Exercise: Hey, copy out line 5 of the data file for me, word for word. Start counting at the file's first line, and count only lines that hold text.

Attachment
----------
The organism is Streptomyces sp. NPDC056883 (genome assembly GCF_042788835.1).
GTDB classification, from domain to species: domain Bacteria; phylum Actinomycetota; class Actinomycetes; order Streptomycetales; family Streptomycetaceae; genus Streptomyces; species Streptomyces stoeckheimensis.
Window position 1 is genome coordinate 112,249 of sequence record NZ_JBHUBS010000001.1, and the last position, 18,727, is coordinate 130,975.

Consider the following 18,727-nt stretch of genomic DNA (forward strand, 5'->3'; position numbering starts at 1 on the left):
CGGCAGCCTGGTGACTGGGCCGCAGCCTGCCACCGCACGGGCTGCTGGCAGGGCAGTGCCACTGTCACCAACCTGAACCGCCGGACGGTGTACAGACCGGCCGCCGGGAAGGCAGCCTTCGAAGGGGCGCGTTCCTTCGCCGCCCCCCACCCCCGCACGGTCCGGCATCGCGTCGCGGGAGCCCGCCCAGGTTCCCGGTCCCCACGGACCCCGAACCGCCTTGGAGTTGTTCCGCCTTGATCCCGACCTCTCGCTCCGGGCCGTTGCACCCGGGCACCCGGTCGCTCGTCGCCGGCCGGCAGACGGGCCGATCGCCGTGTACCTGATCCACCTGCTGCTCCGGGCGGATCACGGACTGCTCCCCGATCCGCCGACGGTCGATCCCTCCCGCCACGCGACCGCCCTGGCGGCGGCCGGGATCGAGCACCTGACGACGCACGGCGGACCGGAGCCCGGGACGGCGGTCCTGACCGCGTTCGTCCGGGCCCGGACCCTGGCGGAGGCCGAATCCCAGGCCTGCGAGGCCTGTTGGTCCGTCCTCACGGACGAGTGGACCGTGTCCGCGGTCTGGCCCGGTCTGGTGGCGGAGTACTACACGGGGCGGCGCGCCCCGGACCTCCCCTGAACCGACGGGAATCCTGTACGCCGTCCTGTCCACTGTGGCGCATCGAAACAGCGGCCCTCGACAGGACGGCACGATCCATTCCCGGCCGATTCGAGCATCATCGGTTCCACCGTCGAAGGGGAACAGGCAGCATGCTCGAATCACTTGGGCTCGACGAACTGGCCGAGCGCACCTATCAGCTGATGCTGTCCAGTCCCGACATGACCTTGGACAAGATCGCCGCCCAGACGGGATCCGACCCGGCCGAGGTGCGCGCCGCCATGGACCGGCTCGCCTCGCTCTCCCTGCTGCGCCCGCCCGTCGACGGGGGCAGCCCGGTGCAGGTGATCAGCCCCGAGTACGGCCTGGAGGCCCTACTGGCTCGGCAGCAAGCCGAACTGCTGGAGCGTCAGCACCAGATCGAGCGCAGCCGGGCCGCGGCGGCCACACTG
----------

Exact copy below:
CGGCAGCCTGGTGACTGGGCCGCAGCCTGCCACCGCACGGGCTGCTGGCAGGGCAGTGCCACTGTCACCAACCTGAACCGCCGGACGGTGTACAGACCGGCCGCCGGGAAGGCAGCCTTCGAAGGGGCGCGTTCCTTCGCCGCCCCCCACCCCCGCACGGTCCGGCATCGCGTCGCGGGAGCCCGCCCAGGTTCCCGGTCCCCACGGACCCCGAACCGCCTTGGAGTTGTTCCGCCTTGATCCCGACCTCTCGCTCCGGGCCGTTGCACCCGGGCACCCGGTCGCTCGTCGCCGGCCGGCAGACGGGCCGATCGCCGTGTACCTGATCCACCTGCTGCTCCGGGCGGATCACGGACTGCTCCCCGATCCGCCGACGGTCGATCCCTCCCGCCACGCGACCGCCCTGGCGGCGGCCGGGATCGAGCACCTGACGACGCACGGCGGACCGGAGCCCGGGACGGCGGTCCTGACCGCGTTCGTCCGGGCCCGGACCCTGGCGGAGGCCGAATCCCAGGCCTGCGAGGCCTGTTGGTCCGTCCTCACGGACGAGTGGACCGTGTCCGCGGTCTGGCCCGGTCTGGTGGCGGAGTACTACACGGGGCGGCGCGCCCCGGACCTCCCCTGAACCGACGGGAATCCTGTACGCCGTCCTGTCCACTGTGGCGCATCGAAACAGCGGCCCTCGACAGGACGGCACGATCCATTCCCGGCCGATTCGAGCATCATCGGTTCCACCGTCGAAGGGGAACAGGCAGCATGCTCGAATCACTTGGGCTCGACGAACTGGCCGAGCGCACCTATCAGCTGATGCTGTCCAGTCCCGACATGACCTTGGACAAGATCGCCGCCCAGACGGGATCCGACCCGGCCGAGGTGCGCGCCGCCATGGACCGGCTCGCCTCGCTCTCCCTGCTGCGCCCGCCCGTCGACGGGGGCAGCCCGGTGCAGGTGATCAGCCCCGAGTACGGCCTGGAGGCCCTACTGGCTCGGCAGCAAGCCGAACTGCTGGAGCGTCAGCACCAGATCGAGCGCAGCCGGGCCGCGGCGGCCACACTG